We always say we know there is different subtypes of myeloma, then we treat you the same way, so let’s stop doing that, let’s do precision medicine, let’s individualize treatment specifically for you. So, I think that’s another big thing. So, in the future, there will be so many options. The hope is truly we’ll cure myeloma, we diagnose it early, we screen for it, we diagnose it early, and we prevent it from even causing one lytic lesion for a patient. 41:52

Patricia:                      

Dr. Ghobrial, let’s end by talking about why you’re so hopeful about the future of myeloma.

Dr. Ghobrial:              

Well, again, I trained – and, I said that 15 years ago – at Mayo Clinic, where we only had few drugs, when the survival of myeloma was three to five years, when we saw patients having severe fractures and severe pain, and now, we look at it, and it’s only 15 years in our lifetime, and we look at it that myeloma is a completely different disease.

We can diagnose it early – in fact, we’re thinking of screening them early – we can make a huge difference in all of the comorbidities, but the most important thing is we have so many amazing drugs that we’re using together to get an amazing, complete remission, MRD-negative disease, and then, in the next 5-10 years, I think we will change, again, immunotherapy with CAR-T. We will have precision medicine and immunotherapy to completely change how we treat myeloma. So, I am extremely hopeful and extremely excited for our patients.

Patricia:                      

So, how do you talk to your patients about this hope? I would imagine that when they come in, they’re pretty terrified about what’s going on.

Dr. Ghobrial:              

Absolutely. Again, the first thing is you want to say, “Yes, you have a cancer,” and that shocks you. That is a big thing. It makes a big difference in a patient. “I have cancer now” is an important part that you have to acknowledge.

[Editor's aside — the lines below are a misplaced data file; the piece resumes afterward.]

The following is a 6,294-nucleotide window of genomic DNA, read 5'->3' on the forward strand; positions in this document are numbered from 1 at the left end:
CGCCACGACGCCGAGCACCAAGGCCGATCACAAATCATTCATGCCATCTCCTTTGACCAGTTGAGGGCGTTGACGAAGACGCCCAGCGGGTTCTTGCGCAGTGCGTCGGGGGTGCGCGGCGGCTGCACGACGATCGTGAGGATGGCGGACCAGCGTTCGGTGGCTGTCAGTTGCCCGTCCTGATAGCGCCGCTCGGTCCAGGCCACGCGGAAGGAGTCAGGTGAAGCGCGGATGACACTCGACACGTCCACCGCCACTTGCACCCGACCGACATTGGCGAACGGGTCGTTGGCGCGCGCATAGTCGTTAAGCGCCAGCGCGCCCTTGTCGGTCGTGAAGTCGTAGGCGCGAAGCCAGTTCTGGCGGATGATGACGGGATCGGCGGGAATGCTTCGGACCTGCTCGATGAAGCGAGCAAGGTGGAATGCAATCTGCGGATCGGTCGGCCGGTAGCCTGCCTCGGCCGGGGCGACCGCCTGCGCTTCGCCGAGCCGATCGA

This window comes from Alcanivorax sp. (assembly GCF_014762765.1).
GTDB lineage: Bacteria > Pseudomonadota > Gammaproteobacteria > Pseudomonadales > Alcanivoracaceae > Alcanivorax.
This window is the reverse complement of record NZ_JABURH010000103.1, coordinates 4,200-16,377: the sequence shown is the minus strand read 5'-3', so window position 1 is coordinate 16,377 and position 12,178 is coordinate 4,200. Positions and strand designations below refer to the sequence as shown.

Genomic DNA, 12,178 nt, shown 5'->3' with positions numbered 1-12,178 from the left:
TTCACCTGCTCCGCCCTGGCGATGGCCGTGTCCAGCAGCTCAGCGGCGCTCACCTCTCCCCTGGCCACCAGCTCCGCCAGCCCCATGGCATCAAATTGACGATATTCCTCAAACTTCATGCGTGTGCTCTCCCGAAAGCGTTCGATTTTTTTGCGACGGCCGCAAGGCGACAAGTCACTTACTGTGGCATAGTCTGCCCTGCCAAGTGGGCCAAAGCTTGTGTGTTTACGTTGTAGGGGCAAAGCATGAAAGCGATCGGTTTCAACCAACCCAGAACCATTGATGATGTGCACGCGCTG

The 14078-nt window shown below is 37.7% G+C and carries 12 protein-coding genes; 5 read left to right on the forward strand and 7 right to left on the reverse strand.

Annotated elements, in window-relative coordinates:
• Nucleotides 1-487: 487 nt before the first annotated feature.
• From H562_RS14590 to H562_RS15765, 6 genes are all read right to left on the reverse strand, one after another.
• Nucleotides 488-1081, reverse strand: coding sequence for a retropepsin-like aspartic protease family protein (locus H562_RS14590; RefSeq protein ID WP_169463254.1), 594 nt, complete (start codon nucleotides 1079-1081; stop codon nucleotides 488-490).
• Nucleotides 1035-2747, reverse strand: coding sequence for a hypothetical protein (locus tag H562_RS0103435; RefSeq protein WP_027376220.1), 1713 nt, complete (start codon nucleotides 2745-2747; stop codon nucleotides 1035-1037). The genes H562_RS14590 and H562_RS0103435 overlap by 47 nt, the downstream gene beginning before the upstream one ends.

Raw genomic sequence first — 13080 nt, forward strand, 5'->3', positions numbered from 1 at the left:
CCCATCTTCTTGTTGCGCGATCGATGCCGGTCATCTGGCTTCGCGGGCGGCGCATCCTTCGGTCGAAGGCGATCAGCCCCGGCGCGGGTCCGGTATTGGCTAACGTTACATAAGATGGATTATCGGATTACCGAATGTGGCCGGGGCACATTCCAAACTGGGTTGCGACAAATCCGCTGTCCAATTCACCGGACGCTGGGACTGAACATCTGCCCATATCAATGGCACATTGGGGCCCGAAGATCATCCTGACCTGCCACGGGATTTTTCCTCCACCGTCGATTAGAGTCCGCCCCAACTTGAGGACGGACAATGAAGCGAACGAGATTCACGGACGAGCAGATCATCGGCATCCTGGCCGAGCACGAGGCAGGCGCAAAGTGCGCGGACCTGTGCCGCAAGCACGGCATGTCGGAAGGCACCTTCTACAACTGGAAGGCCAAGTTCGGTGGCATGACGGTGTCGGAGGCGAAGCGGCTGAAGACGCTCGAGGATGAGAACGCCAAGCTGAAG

And then, you go to the next step, and now, let’s talk about treatment. Let’s talk about survival. Let’s not say, “I will not see my kids grow up.” These are not things – again, we cannot predict. We’re not gonna play God, and we can never predict if someone will respond or not, but we know from the data that we have so far that we have amazing remissions and long-term survivors. I have many of my patients that I transplanted 15 years ago still alive, doing well. Again, I cannot say that myeloma is cured, but we have a good remission rate currently.

Patricia:                      

Dr. Ghobrial, thank you so much for taking the time today.

Dr. Ghobrial:              

Absolutely. Thank you.

Patricia:                      

And, thanks to our partners. To learn more about myeloma and to access tools to help you become a proactive patient, visit powerfulpatients.org. I’m Patricia Murphy.

Tag Archive for: MRD

Measuring My Myeloma With MRD Testing: What Is My Disease State?

Minimal residual disease (MRD) testing is a big topic of interest for many myeloma patients and care partners. What exactly is the role of MRD testing in myeloma, and is it worthwhile?  MRD testing refers to measuring the remaining amount of myeloma cells still in the patients system following therapy resulting in some actionable insights for your healthcare team.

Diagnosed with myeloma in 2012, Cherie Rineker, a young mother to a 13-year-old daughter, learned she was MRD negative two months following her CAR-T treatment. Having been near death, she describes hearing that she was MRD negative as a “miracle and dream come true”—she and her family were overjoyed.  It was in that moment, she felt she might have finally won a battle she has fought for so long. 

On Monday, November 19, 2018 @ 8:30 AM Pacific (10:30 AM Central, 11:30 AM Eastern), join Cherie, Dr. Elisabet Manasanch, an oncologist at MD Anderson Cancer Center and Tiffany Richards, an advanced practice nurse, for an in-depth conversation on how myeloma is being measured to accurately define myeloma disease states.

Join us to learn:

  • What are the advantages of MRD testing, and how is it done?
  • Is MRD testing here to stay?
  • What is MRD negativity vs. positivity?
  • Can MRD testing measure and define my type of myeloma?

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Guests: